Stegner seeks a true lie in his novel of the American West

June 26, 2012

Is it possible to salvage a life gone wrong?

That’s the question Wallace Stegner sought to answer in 1971 when he published Angle of Repose, his novel of an artistic New Yorker married to a rough-and-ready engineer of the American West. Their story is told as a rather speculative family history being assembled by Lyman Ward, a wheelchair-bound retired historian whose first-person narrative frames the book.

Lyman’s grandmother was Susan Burling, a pretty woman from a modestly well-to-do farming family in Upstate New York. At a rather stuffy Brooklyn party on Dec. 31, 1868, she met Oliver Ward, a bright but untrained engineer who longs to accomplish grand things as a self-made man of the West.

Susan’s interest in Oliver is tepid at best. Then the man she fancies, the brilliant and upwardly mobile magazine editor Thomas Hudson, becomes affianced to Augusta, her best friend. Ward, who has functioned as a sort of backup plan, soon returns from his Western travels, and an engagement quickly follows.

Oliver’s passion for Susan burns brightly from the start. But like a fire built from freshly cut wood, her love for him never bursts into full flame unless conditions are favorable. She constantly measures her marriage against Thomas and Augusta’s seeming idyll, and her union usually suffers by comparison.

In many ways, Oliver is an outstanding man — but also a flawed one. Both honorable and compassionate to a fault, he is loathe to ingratiate himself with supervisors and social superiors. He is rarely able to find work that can sustain his growing family. And what jobs Oliver can get — as a mine manager, surveyor and would-be irrigator — often requires long and difficult separations from his wife and three children, the firstborn of which is narrator Lyman’s father. The family’s time together is often full of challenges, too, as they endure frontier hardships.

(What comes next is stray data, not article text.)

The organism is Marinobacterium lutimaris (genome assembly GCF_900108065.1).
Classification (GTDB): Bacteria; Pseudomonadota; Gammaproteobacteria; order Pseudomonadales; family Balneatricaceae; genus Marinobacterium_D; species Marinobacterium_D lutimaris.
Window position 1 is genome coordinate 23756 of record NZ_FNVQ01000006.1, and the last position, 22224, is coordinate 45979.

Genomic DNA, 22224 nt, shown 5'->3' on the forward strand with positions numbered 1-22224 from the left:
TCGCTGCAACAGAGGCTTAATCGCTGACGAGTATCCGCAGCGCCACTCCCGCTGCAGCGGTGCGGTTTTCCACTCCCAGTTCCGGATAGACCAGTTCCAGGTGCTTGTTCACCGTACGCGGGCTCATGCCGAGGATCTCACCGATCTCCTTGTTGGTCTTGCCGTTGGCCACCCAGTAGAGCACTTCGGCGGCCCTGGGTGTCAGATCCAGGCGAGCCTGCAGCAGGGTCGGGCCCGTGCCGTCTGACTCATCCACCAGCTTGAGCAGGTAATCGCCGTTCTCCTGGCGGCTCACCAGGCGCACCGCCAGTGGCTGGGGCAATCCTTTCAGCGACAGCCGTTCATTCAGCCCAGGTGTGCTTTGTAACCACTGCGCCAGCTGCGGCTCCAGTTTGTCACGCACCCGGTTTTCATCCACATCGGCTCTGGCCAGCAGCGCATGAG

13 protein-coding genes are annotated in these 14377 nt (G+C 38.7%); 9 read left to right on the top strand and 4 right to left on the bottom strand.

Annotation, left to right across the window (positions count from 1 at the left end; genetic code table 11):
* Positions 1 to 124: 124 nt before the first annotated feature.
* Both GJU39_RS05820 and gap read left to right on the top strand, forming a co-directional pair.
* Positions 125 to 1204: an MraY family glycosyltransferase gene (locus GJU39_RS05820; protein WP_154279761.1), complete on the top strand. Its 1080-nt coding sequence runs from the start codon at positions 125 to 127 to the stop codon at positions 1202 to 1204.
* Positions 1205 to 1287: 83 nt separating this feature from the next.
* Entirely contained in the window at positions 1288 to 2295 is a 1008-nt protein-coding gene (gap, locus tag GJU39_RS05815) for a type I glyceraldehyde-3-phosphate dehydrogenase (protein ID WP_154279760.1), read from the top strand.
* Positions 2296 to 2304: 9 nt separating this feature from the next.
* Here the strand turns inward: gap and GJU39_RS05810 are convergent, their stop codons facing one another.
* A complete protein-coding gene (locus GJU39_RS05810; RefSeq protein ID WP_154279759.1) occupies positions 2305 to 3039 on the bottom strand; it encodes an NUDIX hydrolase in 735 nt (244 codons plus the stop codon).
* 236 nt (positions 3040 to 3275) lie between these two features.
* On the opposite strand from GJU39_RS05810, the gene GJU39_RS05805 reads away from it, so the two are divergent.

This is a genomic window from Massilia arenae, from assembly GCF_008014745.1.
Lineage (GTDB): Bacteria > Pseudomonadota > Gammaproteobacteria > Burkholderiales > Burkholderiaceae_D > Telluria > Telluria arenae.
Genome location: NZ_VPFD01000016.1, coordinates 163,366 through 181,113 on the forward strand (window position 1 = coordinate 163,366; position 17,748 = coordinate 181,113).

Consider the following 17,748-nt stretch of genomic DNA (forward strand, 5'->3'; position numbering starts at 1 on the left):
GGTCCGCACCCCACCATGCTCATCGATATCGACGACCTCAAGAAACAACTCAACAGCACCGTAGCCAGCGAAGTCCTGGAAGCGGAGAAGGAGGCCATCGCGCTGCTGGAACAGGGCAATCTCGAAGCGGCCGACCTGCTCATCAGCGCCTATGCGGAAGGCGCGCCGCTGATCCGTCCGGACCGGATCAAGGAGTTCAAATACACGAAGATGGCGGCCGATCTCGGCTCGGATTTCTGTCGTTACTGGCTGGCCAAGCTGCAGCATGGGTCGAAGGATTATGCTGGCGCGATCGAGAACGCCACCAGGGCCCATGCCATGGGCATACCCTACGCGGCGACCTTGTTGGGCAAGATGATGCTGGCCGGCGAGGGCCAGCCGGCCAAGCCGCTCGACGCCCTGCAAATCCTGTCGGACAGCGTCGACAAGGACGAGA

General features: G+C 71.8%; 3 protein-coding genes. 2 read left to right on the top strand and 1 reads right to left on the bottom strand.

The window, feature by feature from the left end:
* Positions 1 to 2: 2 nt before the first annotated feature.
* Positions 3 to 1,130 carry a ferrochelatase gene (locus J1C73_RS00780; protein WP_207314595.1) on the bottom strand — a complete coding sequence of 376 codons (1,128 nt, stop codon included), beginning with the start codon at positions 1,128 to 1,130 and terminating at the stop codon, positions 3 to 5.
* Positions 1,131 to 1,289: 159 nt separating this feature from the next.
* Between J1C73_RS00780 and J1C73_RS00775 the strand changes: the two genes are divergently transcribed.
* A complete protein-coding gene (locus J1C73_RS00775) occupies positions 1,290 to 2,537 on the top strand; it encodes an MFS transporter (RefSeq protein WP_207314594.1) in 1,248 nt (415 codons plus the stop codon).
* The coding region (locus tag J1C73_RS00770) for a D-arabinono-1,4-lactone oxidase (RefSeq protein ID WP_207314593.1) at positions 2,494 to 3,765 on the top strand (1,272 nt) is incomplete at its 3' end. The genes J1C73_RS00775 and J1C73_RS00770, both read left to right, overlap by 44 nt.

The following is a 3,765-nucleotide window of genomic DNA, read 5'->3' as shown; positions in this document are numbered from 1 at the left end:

Meanwhile, thanks to her innate talent and a boost from Thomas Hudson, Susan launches a thriving career as an illustrator and writer of travelogues and fiction. For many years, the income she generates keeps the Wards fed and housed.

Oliver’s excellent qualities inspire loyalty in a few followers — but over time, these followers’ lives become tangled with the Wards’ in tragic ways. Lyman Ward ends his narrative roughly halfway through his paternal grandparents’ lives, after the central drama in their lives has come to a climax.

The book’s title borrows a geological term designating the steepest slope at which loose gravel or other solid material can lie without sliding.

And Lyman himself is enduring something of a denouement. Having removed himself to the rural California estate where his grandparents finished their days, the crippled 58-year-old historian now relies on a pair of aged family retainers and their flighty 20-year-old daughter to see to his most basic needs. Lyman has rejected entreaties from his son and estranged wife, but he begins to wonder if the awkward accommodations that lie in his family’s past represent the best hope for his future.

In lesser hands, this could have been a rather generic work of historic fiction. Indeed, some of the contemporary drama in Angle of Repose seems a bit dated — much of what was novel at the start of the 1970s is now firmly in and of the past, and little admired.

But Stegner brings the late-19th-century West to vivid life. And the heart of his tale concerns what happens when airy idealism meets hard reality, an eternal theme.

At 569 pages, this volume is not for the faint of heart. But like a miner who discovers a rich vein of metal, the reader who embarks upon this tale will find rich rewards.

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